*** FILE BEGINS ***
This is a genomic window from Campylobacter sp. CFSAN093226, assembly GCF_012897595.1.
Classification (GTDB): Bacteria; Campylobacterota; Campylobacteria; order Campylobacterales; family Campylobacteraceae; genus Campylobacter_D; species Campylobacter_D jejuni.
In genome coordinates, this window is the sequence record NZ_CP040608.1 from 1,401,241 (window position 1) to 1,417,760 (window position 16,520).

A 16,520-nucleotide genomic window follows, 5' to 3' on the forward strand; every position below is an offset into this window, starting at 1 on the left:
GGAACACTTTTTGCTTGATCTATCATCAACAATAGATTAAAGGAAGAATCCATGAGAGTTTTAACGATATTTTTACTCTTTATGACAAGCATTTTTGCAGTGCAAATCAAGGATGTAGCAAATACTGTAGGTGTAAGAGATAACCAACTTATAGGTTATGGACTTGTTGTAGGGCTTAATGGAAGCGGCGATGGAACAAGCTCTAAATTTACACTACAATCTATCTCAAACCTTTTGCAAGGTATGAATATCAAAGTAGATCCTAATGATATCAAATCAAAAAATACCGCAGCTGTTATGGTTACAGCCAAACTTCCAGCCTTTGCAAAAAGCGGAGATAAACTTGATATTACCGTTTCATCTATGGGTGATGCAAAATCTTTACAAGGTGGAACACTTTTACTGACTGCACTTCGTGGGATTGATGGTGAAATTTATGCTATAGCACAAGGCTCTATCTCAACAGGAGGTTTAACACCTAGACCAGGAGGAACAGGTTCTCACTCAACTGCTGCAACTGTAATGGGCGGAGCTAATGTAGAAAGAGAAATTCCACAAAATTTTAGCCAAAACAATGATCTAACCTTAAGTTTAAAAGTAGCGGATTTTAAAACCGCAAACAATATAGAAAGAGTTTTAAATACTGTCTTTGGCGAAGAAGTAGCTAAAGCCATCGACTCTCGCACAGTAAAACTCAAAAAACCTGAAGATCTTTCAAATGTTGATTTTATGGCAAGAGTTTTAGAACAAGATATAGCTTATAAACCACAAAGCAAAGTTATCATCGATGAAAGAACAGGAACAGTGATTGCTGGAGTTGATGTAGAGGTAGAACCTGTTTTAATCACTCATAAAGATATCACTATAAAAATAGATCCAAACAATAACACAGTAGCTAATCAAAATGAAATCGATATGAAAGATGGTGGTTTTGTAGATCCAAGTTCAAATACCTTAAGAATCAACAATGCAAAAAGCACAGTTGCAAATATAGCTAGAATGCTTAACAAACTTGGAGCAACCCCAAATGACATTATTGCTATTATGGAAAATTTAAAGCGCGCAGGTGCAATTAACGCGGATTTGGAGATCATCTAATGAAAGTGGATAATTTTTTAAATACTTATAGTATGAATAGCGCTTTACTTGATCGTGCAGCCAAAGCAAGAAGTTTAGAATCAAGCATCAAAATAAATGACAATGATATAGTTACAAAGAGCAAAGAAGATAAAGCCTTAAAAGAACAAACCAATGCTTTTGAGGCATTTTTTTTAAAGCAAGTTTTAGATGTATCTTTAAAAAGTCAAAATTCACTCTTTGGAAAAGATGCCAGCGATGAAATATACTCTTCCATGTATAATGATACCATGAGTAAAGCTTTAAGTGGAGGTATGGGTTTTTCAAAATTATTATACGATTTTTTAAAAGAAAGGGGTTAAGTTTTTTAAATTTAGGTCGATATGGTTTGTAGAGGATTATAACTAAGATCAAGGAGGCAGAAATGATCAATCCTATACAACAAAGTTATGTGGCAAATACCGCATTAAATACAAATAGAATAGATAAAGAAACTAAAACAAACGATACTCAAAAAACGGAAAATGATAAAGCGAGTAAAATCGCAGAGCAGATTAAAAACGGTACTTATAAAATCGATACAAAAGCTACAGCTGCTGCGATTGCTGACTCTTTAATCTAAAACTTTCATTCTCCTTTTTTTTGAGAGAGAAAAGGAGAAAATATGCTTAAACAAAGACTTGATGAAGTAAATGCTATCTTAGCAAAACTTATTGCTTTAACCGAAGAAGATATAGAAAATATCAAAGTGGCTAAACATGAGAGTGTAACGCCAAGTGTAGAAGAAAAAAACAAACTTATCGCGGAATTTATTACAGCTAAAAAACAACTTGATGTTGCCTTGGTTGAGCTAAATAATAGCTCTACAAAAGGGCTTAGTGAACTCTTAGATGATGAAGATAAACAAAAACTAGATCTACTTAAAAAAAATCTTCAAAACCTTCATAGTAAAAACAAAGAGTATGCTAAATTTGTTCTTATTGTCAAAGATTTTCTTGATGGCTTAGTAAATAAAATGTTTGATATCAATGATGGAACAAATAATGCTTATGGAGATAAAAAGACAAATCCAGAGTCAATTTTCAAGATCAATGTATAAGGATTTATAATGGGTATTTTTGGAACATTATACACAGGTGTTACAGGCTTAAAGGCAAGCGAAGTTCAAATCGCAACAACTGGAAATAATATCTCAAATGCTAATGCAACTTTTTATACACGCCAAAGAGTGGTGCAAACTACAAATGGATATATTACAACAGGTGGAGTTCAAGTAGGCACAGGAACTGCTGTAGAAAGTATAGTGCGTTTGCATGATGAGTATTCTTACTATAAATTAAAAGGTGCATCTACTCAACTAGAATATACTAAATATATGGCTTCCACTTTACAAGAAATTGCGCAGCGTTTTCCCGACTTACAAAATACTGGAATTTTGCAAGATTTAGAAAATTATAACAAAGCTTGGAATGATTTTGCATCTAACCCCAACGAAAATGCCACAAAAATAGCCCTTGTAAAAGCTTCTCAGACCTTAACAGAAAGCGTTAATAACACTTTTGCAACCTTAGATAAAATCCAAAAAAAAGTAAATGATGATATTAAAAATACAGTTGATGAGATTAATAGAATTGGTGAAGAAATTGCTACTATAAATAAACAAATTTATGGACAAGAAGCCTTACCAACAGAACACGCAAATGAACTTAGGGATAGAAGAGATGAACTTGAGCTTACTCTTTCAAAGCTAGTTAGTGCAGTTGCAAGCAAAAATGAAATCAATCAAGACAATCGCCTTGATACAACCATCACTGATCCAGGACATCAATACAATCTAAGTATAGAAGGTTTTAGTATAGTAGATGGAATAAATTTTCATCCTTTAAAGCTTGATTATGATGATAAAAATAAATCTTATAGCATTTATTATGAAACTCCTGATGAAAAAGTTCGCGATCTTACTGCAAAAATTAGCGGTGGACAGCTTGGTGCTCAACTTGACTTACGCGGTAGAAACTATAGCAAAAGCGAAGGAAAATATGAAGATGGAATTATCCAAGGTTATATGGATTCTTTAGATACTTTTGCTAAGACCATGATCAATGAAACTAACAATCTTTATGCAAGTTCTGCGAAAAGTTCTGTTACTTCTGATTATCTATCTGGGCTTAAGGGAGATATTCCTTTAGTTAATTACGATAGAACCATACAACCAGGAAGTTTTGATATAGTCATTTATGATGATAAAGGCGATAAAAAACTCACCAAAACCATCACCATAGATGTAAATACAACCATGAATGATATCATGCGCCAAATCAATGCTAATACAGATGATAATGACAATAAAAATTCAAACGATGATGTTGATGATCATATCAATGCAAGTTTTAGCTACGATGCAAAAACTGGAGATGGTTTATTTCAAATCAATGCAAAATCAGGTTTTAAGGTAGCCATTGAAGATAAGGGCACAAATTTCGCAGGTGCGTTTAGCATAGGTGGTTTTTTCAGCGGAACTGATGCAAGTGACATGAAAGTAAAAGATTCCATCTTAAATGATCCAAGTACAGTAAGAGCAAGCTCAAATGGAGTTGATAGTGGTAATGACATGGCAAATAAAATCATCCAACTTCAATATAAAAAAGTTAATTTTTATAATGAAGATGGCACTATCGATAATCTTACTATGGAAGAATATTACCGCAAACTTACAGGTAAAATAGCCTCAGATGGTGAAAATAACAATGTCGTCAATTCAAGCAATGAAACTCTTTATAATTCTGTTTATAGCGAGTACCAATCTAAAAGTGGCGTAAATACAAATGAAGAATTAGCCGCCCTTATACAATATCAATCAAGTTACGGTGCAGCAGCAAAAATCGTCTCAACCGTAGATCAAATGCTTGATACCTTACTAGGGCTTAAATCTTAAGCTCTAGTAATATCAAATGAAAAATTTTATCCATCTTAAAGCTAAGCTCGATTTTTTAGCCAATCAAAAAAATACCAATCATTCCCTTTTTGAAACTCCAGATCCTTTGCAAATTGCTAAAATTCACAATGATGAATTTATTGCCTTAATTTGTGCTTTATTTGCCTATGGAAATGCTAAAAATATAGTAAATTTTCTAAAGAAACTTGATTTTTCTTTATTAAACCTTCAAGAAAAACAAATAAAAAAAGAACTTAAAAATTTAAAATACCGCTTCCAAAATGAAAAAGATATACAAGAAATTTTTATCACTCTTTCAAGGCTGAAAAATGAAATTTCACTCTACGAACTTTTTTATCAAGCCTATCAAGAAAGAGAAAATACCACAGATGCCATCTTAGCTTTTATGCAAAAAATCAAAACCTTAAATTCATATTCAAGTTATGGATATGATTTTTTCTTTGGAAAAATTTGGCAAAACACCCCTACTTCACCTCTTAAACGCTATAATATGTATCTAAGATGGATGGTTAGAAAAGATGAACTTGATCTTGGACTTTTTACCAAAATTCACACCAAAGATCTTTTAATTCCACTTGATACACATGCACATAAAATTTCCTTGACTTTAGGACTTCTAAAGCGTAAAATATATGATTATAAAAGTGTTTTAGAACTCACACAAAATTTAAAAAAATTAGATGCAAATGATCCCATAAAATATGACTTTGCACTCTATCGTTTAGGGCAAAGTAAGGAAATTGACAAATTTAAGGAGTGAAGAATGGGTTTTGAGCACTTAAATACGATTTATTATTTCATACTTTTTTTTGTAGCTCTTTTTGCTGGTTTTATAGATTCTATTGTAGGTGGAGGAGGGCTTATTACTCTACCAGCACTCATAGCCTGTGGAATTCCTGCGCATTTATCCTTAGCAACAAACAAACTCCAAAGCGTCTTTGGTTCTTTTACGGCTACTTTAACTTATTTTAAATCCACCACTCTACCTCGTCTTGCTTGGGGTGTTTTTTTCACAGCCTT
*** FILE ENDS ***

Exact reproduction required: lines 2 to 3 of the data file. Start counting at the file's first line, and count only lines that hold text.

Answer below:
Classification (GTDB): Bacteria; Campylobacterota; Campylobacteria; order Campylobacterales; family Campylobacteraceae; genus Campylobacter_D; species Campylobacter_D jejuni.
In genome coordinates, this window is the sequence record NZ_CP040608.1 from 1,401,241 (window position 1) to 1,417,760 (window position 16,520).